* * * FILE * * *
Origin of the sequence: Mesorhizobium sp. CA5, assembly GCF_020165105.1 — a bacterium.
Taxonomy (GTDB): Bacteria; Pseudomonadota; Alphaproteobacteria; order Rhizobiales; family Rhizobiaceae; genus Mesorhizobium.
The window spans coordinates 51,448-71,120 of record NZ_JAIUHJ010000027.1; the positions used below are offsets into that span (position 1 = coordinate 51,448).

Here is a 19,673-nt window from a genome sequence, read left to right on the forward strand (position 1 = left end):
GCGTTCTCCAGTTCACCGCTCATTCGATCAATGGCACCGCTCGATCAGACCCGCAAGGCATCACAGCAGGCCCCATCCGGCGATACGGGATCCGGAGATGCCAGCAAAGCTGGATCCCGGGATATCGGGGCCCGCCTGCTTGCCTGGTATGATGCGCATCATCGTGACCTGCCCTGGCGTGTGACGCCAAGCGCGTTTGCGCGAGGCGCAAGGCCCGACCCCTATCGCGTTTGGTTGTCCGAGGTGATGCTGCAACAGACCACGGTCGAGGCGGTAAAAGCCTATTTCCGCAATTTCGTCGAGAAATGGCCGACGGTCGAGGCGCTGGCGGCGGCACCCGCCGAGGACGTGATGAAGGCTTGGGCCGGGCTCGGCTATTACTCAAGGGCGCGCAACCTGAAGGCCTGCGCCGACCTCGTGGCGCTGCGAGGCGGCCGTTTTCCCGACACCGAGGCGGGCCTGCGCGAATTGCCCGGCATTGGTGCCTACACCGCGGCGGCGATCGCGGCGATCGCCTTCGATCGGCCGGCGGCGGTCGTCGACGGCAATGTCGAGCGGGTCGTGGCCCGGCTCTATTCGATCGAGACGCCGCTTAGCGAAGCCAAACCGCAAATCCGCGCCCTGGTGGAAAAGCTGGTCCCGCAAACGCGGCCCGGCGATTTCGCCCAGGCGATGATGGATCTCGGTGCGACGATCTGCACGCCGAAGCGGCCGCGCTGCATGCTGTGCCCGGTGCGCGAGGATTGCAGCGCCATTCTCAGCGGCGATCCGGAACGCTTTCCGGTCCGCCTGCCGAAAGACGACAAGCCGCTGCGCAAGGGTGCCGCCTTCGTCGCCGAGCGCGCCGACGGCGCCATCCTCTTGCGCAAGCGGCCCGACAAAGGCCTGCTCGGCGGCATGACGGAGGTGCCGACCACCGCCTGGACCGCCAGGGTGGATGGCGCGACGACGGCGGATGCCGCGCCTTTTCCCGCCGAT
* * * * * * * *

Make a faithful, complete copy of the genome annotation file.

Origin of the sequence: Mesorhizobium sp. CA5, assembly GCF_020165105.1 — a bacterium.
Taxonomy (GTDB): Bacteria; Pseudomonadota; Alphaproteobacteria; order Rhizobiales; family Rhizobiaceae; genus Mesorhizobium.
The window spans coordinates 51,448-71,120 of record NZ_JAIUHJ010000027.1; the positions used below are offsets into that span (position 1 = coordinate 51,448).

Here is a 19,673-nt window from a genome sequence, read left to right on the forward strand (position 1 = left end):
GCGTTCTCCAGTTCACCGCTCATTCGATCAATGGCACCGCTCGATCAGACCCGCAAGGCATCACAGCAGGCCCCATCCGGCGATACGGGATCCGGAGATGCCAGCAAAGCTGGATCCCGGGATATCGGGGCCCGCCTGCTTGCCTGGTATGATGCGCATCATCGTGACCTGCCCTGGCGTGTGACGCCAAGCGCGTTTGCGCGAGGCGCAAGGCCCGACCCCTATCGCGTTTGGTTGTCCGAGGTGATGCTGCAACAGACCACGGTCGAGGCGGTAAAAGCCTATTTCCGCAATTTCGTCGAGAAATGGCCGACGGTCGAGGCGCTGGCGGCGGCACCCGCCGAGGACGTGATGAAGGCTTGGGCCGGGCTCGGCTATTACTCAAGGGCGCGCAACCTGAAGGCCTGCGCCGACCTCGTGGCGCTGCGAGGCGGCCGTTTTCCCGACACCGAGGCGGGCCTGCGCGAATTGCCCGGCATTGGTGCCTACACCGCGGCGGCGATCGCGGCGATCGCCTTCGATCGGCCGGCGGCGGTCGTCGACGGCAATGTCGAGCGGGTCGTGGCCCGGCTCTATTCGATCGAGACGCCGCTTAGCGAAGCCAAACCGCAAATCCGCGCCCTGGTGGAAAAGCTGGTCCCGCAAACGCGGCCCGGCGATTTCGCCCAGGCGATGATGGATCTCGGTGCGACGATCTGCACGCCGAAGCGGCCGCGCTGCATGCTGTGCCCGGTGCGCGAGGATTGCAGCGCCATTCTCAGCGGCGATCCGGAACGCTTTCCGGTCCGCCTGCCGAAAGACGACAAGCCGCTGCGCAAGGGTGCCGCCTTCGTCGCCGAGCGCGCCGACGGCGCCATCCTCTTGCGCAAGCGGCCCGACAAAGGCCTGCTCGGCGGCATGACGGAGGTGCCGACCACCGCCTGGACCGCCAGGGTGGATGGCGCGACGACGGCGGATGCCGCGCCTTTTCCCGCCGAT